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Concerning Confession and Satisfaction – part 60
Lessons in the Lutheran Confessions

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Luke 6:36 

From the Confessions: The Defense of the Augsburg Confession

Concerning Confession and Satisfaction 

The authors of the Confutation write that the abolition of satisfactions contrary to the plain gospel is not to be permitted. But as we have shown, the gospel does not command these canonical satisfactions, that is, these optional works to be done in order to compensate for punishment. The subject itself shows this. If works of satisfaction are not mandatory works, why do they cite the plain gospel? For if the gospel commands that punishments be compensated for by such works, those works would not be optional.

They speak this way in order to deceive the inexperienced, citing testimonies about required works, though in their own satisfactions they prescribe non-obligatory works. Indeed, they concede in their schools that satisfactions can be refused without that refusal being a sin. Obviously, they write falsely when they say that we are compelled by the plain gospel to undertake these canonical satisfactions.

Pulling It Together

Does God say to do something? Then it must be done. You shall love the Lord your God, and your neighbor as yourself. These are not options; they are express commands. If God has commanded us to do certain works in order to compensate for our punishments from sinning, then we must do those works. They are not options. We are obliged to do them, if there are such works commanded by God.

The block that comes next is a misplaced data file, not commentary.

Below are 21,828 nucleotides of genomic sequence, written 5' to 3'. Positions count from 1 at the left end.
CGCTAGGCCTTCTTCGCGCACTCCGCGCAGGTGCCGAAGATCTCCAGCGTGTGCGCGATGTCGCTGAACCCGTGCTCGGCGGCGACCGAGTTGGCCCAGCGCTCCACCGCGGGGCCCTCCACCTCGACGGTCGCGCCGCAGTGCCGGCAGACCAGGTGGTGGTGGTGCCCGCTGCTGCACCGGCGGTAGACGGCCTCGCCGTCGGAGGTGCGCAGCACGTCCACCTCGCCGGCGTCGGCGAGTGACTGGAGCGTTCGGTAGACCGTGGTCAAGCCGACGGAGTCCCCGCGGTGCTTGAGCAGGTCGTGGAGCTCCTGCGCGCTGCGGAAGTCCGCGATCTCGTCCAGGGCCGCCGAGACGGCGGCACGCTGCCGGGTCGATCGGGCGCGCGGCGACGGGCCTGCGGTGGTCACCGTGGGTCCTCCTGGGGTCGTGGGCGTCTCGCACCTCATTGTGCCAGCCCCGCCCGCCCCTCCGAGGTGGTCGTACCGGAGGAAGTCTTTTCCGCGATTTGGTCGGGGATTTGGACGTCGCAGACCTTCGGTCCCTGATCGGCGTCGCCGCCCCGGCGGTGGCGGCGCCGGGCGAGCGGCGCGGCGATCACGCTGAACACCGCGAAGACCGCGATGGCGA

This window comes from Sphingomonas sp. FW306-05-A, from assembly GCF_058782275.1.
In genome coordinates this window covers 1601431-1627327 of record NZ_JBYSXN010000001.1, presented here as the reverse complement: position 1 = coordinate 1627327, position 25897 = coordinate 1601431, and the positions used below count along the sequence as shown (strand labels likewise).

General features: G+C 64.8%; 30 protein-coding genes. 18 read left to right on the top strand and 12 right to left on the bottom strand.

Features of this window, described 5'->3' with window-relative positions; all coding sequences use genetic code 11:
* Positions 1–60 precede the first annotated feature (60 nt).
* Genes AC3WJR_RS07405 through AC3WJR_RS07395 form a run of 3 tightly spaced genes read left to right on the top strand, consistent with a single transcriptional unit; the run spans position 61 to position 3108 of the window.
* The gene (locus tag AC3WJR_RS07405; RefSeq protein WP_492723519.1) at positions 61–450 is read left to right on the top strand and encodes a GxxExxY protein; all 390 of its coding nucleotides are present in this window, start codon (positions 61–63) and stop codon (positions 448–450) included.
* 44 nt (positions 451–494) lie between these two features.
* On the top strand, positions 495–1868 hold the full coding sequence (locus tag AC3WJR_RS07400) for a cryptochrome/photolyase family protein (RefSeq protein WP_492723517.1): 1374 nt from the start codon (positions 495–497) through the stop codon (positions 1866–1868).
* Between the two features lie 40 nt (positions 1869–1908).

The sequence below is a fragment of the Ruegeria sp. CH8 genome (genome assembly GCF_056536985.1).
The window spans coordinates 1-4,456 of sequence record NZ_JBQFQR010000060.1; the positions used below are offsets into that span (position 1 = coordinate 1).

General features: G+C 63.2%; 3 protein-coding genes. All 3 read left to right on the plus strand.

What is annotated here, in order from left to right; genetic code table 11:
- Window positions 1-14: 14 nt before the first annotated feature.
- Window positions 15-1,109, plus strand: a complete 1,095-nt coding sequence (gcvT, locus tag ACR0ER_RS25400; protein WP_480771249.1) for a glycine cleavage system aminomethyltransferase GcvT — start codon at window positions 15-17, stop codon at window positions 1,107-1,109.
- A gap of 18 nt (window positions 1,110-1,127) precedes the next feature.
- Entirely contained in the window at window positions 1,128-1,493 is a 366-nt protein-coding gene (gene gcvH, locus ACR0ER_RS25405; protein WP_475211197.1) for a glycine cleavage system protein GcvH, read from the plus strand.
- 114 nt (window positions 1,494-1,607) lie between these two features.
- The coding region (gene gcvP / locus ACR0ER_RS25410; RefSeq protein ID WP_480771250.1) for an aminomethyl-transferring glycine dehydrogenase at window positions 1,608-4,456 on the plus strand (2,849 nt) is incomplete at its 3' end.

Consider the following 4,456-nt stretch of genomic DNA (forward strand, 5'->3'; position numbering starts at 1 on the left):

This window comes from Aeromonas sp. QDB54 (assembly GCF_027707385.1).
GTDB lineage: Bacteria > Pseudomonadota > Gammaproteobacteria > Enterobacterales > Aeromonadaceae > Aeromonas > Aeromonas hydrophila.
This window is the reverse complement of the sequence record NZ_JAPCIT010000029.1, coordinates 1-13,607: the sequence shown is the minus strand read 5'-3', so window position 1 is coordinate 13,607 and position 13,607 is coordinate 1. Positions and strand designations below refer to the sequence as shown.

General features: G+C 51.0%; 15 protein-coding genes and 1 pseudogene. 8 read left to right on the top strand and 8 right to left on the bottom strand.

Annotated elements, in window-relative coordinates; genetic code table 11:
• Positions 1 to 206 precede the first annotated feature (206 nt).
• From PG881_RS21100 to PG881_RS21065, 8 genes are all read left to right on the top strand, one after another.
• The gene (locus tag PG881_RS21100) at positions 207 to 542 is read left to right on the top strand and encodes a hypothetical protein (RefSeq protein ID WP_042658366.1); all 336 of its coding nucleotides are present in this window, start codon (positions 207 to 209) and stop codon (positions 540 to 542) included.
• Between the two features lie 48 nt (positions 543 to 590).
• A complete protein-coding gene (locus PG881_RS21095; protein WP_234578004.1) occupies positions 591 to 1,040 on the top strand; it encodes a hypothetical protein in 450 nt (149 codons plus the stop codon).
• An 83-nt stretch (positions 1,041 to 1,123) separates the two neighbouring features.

Now, there are certainly commands of God—things we are obliged to do. However, these requirements are not connected with earning God’s forgiveness, being relieved of guilt, or lessening punishments for sin. They are simply things we are obliged to do—or stand in need of a Savior’s forgiveness because we have broken God’s commandments. These works—obligatory or not—should not to be prescribed to people as being necessary for obtaining God’s mercy, for that is freely given to those who have faith in the atoning work of Jesus Christ.

Does this mean that we do not need to concern ourselves with being merciful? Of course not, for Jesus commands us to be merciful. This is not optional. It is also not required as a work to be done in order to satisfy God, be forgiven, or to lessen punishments.

Prayer: Help me to be merciful like you are, Father God. Amen. 

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